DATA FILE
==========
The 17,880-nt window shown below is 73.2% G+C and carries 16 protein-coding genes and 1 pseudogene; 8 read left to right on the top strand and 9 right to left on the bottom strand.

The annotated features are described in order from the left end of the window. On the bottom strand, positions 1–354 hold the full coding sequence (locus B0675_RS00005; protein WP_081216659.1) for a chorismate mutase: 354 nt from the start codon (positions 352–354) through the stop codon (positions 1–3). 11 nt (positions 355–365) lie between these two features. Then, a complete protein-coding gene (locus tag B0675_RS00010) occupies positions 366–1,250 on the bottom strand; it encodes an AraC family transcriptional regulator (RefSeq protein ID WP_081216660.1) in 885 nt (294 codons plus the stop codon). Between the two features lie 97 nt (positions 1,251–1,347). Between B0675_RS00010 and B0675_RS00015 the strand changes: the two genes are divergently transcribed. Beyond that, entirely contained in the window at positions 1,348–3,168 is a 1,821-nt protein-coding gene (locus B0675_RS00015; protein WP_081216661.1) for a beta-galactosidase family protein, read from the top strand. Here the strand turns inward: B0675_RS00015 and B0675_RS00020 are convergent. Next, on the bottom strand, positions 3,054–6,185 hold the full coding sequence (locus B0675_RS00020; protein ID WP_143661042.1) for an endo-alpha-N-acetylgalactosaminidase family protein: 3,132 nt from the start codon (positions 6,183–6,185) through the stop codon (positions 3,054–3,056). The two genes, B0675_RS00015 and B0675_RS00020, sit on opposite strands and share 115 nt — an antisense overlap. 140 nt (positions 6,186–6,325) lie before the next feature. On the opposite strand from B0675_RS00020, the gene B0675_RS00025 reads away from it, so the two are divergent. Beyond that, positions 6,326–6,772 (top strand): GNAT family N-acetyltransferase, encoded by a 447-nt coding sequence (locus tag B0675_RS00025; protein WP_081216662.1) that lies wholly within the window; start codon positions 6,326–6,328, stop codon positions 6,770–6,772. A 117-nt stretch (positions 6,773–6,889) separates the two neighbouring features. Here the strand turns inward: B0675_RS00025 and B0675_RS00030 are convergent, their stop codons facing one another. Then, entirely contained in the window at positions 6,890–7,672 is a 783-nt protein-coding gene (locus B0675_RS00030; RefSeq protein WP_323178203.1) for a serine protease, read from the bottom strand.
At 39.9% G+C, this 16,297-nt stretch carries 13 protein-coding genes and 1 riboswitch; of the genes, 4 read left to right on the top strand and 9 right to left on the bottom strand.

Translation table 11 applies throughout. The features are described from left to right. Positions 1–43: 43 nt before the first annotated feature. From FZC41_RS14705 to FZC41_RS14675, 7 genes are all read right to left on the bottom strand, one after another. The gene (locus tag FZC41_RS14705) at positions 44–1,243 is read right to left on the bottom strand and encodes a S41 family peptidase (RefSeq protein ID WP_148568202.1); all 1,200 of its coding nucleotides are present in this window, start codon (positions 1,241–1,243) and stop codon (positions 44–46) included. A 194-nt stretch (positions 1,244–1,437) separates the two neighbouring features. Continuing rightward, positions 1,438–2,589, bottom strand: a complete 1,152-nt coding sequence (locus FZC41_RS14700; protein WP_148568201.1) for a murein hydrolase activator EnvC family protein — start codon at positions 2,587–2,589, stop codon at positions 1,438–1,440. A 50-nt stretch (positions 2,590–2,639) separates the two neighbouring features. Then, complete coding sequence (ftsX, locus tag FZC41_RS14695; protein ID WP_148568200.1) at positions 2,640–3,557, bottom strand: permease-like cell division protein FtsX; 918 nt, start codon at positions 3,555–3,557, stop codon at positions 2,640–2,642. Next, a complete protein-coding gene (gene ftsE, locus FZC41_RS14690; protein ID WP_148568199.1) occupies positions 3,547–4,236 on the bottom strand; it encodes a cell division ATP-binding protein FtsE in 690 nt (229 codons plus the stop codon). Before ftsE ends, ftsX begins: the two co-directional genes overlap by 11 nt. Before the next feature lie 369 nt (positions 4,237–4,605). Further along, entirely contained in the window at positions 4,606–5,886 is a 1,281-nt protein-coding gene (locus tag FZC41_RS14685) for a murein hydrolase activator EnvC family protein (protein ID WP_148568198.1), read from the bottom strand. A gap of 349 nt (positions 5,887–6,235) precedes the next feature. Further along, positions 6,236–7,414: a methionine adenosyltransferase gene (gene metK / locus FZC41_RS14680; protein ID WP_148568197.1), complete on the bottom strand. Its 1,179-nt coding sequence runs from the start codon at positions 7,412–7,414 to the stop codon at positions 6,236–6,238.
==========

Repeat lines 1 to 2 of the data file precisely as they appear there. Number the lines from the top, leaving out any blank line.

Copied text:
The 17,880-nt window shown below is 73.2% G+C and carries 16 protein-coding genes and 1 pseudogene; 8 read left to right on the top strand and 9 right to left on the bottom strand.

The annotated features are described in order from the left end of the window. On the bottom strand, positions 1–354 hold the full coding sequence (locus B0675_RS00005; protein WP_081216659.1) for a chorismate mutase: 354 nt from the start codon (positions 352–354) through the stop codon (positions 1–3). 11 nt (positions 355–365) lie between these two features. Then, a complete protein-coding gene (locus tag B0675_RS00010) occupies positions 366–1,250 on the bottom strand; it encodes an AraC family transcriptional regulator (RefSeq protein ID WP_081216660.1) in 885 nt (294 codons plus the stop codon). Between the two features lie 97 nt (positions 1,251–1,347). Between B0675_RS00010 and B0675_RS00015 the strand changes: the two genes are divergently transcribed. Beyond that, entirely contained in the window at positions 1,348–3,168 is a 1,821-nt protein-coding gene (locus B0675_RS00015; protein WP_081216661.1) for a beta-galactosidase family protein, read from the top strand. Here the strand turns inward: B0675_RS00015 and B0675_RS00020 are convergent. Next, on the bottom strand, positions 3,054–6,185 hold the full coding sequence (locus B0675_RS00020; protein ID WP_143661042.1) for an endo-alpha-N-acetylgalactosaminidase family protein: 3,132 nt from the start codon (positions 6,183–6,185) through the stop codon (positions 3,054–3,056). The two genes, B0675_RS00015 and B0675_RS00020, sit on opposite strands and share 115 nt — an antisense overlap. 140 nt (positions 6,186–6,325) lie before the next feature. On the opposite strand from B0675_RS00020, the gene B0675_RS00025 reads away from it, so the two are divergent. Beyond that, positions 6,326–6,772 (top strand): GNAT family N-acetyltransferase, encoded by a 447-nt coding sequence (locus tag B0675_RS00025; protein WP_081216662.1) that lies wholly within the window; start codon positions 6,326–6,328, stop codon positions 6,770–6,772. A 117-nt stretch (positions 6,773–6,889) separates the two neighbouring features. Here the strand turns inward: B0675_RS00025 and B0675_RS00030 are convergent, their stop codons facing one another. Then, entirely contained in the window at positions 6,890–7,672 is a 783-nt protein-coding gene (locus B0675_RS00030; RefSeq protein WP_323178203.1) for a serine protease, read from the bottom strand.